Mdou Moctar: Afrique Victime
Mdou Moctar: Afrique Victime
Desert Blues, also known as “assouf” or “tishoumaren” is a style of rock music that combines electric blues with Middle Eastern and African sounds, with lyrics typically based on Tuareg poetry. One of the most famous practitioners of this guitar-driven music is Mdou Moctar, who has been called the “Hendrix of the Sahara” and continues to develop modern psychedelic rock with his latest album Afrique Victime. This is one of the best albums of pure psychedelic wonder to come along in years, and this modern guitar wizard gives us a portal into a thriving music scene of which many Western listeners have little to no knowledge.
Jimi Hendrix got started with a ukulele he found while cleaning some lady’s garage. He had to build his first guitar because his family was too poor to afford a real one. Moctar grew up in a Nigerian mining town with parents who hated electric music, so he also built his first guitar– out of bicycle strings! He became an underground sensation in the Sahel (a region of Africa between the Sahara and the savanna of Sudan) when his music was spread through cell-phone based music trading networks.
Mdou Moctar has been called the “Hendrix of the Sahara” and continues to develop modern psychedelic rock with his latest album Afrique Victime.
Moctar has been recording music since 2008 when he released Anar, which quickly became a classic of Tuareg Rock. Other studio releases from Moctar include Sousoume, Tamachek, & Ilana: The Creator, as well as the live albums Afelan and Blue Stage Sessions.
Lyrics in Desert Blues typically deal with war, rebellion, and the beauty of the Saharan Desert. The songs on Afrique Victime explore topics that are not often found in this style of music. Themes on Afrique Victime include jealousy, unrequited love, homesickness, longing, the birth of his son, the dangers of greed, and the lingering effects of the colonization of Moctar’s native Niger. Lyrics are in Tamasheq but Apple Music includes an English translation of the linear notes Moctar wrote that describe the themes of each song.
This is one of the best albums of pure psychedelic wonder to come along in years.
The album opens with a dreamy guitar riff that evokes the late, great Eddie Van Halen. The first song, “Chismiten”, features incantatory lyrics about the toxic influence that jealousy can have in a relationship. This is a jammy song featuring extended guitar solos by Moctar, but he’s not just noodling for the sake of noodling. Each moment has weight, importance, and musicality. He uses light phaser and reverb effects, but most of the psychedelic goodness comes purely through Moctar and his band’s unity and talent.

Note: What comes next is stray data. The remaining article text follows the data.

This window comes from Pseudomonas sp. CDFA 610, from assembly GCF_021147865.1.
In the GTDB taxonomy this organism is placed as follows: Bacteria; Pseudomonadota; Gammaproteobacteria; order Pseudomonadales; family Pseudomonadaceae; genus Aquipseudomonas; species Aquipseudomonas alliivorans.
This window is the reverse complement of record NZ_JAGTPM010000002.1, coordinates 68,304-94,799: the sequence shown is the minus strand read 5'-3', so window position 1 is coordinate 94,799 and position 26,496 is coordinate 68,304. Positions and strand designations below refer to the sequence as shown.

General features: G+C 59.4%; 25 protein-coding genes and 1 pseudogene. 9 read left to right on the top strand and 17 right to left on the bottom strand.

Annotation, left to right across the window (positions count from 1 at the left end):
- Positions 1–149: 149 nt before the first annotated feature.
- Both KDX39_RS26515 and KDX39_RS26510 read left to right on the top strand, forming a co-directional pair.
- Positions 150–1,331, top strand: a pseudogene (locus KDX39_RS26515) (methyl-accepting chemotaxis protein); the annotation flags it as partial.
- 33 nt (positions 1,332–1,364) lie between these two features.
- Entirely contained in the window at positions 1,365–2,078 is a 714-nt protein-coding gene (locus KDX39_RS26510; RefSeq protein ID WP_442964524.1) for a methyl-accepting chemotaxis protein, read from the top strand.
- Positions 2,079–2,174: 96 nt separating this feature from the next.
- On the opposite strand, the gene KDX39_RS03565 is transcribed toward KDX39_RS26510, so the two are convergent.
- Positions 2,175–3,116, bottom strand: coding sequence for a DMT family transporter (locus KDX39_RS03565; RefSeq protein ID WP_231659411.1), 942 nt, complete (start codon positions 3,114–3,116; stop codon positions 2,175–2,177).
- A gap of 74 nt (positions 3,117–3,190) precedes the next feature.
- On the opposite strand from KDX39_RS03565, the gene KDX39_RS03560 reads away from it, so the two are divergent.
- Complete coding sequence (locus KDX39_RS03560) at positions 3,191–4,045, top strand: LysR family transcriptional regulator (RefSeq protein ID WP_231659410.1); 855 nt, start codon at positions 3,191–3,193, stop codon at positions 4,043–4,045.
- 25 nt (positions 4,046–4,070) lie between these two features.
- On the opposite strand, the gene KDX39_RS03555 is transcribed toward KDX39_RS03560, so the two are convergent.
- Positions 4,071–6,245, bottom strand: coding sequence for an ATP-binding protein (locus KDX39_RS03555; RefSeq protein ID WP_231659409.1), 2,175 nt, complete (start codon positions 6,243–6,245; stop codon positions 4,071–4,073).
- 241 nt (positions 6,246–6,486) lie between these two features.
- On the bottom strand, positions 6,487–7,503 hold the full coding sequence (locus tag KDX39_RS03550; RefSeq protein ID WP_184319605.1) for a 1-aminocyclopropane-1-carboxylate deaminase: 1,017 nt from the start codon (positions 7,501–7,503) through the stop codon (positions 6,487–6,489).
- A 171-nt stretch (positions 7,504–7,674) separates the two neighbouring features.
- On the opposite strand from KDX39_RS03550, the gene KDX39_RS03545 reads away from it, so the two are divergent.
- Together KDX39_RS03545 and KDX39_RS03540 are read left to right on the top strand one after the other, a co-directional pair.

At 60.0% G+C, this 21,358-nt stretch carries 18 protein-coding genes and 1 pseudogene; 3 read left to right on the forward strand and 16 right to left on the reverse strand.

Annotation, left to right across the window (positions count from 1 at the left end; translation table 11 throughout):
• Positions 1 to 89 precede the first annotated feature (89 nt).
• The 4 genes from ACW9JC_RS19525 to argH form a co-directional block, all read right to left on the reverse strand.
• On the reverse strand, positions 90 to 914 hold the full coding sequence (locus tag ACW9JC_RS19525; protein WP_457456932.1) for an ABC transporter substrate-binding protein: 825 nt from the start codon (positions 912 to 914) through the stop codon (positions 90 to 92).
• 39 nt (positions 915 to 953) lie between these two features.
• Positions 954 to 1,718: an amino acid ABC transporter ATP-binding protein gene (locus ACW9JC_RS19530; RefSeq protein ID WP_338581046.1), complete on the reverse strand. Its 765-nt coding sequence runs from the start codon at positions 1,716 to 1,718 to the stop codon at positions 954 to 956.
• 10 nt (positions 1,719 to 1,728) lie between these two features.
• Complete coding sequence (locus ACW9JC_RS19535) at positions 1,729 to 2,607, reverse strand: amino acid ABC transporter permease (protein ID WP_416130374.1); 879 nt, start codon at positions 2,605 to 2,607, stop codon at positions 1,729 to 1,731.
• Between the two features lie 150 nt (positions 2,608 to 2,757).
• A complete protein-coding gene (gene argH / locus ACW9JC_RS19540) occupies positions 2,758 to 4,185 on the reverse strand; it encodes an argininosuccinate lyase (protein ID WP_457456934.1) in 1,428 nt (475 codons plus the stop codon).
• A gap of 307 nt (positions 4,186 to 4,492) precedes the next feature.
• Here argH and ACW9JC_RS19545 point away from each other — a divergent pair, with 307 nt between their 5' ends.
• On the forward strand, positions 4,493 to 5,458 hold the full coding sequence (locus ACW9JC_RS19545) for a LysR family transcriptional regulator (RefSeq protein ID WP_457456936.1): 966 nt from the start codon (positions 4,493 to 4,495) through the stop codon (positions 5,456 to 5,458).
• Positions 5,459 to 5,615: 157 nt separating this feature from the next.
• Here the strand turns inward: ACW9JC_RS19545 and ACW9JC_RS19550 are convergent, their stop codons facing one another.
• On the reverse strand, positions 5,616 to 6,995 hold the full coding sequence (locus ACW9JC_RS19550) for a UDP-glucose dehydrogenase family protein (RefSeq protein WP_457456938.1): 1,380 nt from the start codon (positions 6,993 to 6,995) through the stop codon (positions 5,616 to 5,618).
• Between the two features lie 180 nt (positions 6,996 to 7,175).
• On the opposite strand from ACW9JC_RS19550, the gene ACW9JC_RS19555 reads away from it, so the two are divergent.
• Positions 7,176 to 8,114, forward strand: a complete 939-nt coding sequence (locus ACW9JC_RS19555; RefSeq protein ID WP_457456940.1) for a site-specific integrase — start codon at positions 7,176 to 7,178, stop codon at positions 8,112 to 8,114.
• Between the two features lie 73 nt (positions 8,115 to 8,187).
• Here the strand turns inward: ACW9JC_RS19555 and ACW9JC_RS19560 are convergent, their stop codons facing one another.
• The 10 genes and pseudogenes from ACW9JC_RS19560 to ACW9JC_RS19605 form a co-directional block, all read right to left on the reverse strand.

“Taliat” opens with another phase-heavy blues lick that grows into the song. The vocals on this track exude a sense of longing. This is another psychedelic rock track deeply rooted in Hendrix-style blues guitar. This fits the lyrical context about the pain of unrequited love.
“Ya Habibti” gives us a departure from Hendrix-style blues-rock. The song opens with one of Moctar’s signature epic riffs, but this time it’s raga. This carries over into the next song, “Tala Tannan”, the mellowest song on the album. This song is a hymn about the loneliness and physical separation from his wife that Moctar feels when he is on tour.
Moctar writes a deeply personal account of the lingering effects that imperialism has had on him and his country.
After a short “untitled” raga, Moctar shifts into a less psychedelic and more rock-based sound with “Asdikete Akal”. This song is about homesickness and Moctar’s nostalgia for his hometown. Like the first track, the vocals are incantatory, and Moctar experiments with shifting vocal dynamics to create a call and response effect in his lead vocal lines.
“Layla” is not a Clapton cover, but another one of Moctar’s tributes to his wife and family. Due to social norms in Niger, Moctar wasn’t allowed to be present when his wife gave birth to their son. Instead, he was on tour when he heard the news. His helpless desire to comfort his wife inspired this touching song that perfectly melds blues and raga rock.
The best song on this album is the title track, “Afrique Victime”. The album comes alive again after some mysterious opening riffs and a vocal phrase that sounds melodically like Warren Zevon’s “Veracruz”. But Zevon was an American sympathizing with victims of imperialism. Moctar writes a deeply personal account of the lingering effects that imperialism has had on him and his country. Niger has been “free” for over sixty years, but the legacy of French colonialism persists to this day. This is the heaviest song on the album, with the most passionate vocals. Any doubt that Moctar is a modern guitar god is struck down with his best solo yet.
The album ends on a calmer, more tranquil note. “Bismilahi Atagah” reflects on the problem that Niger and the rest of the world face as we look to the future. But rather than succumb to anger or despair, this song gives us a sense of hope. Despite the darkness, there’s still a light at the end of the tunnel.
Afrique Victime is a psychedelic experience that no music review can adequately describe. Do yourself a favor and listen to it now.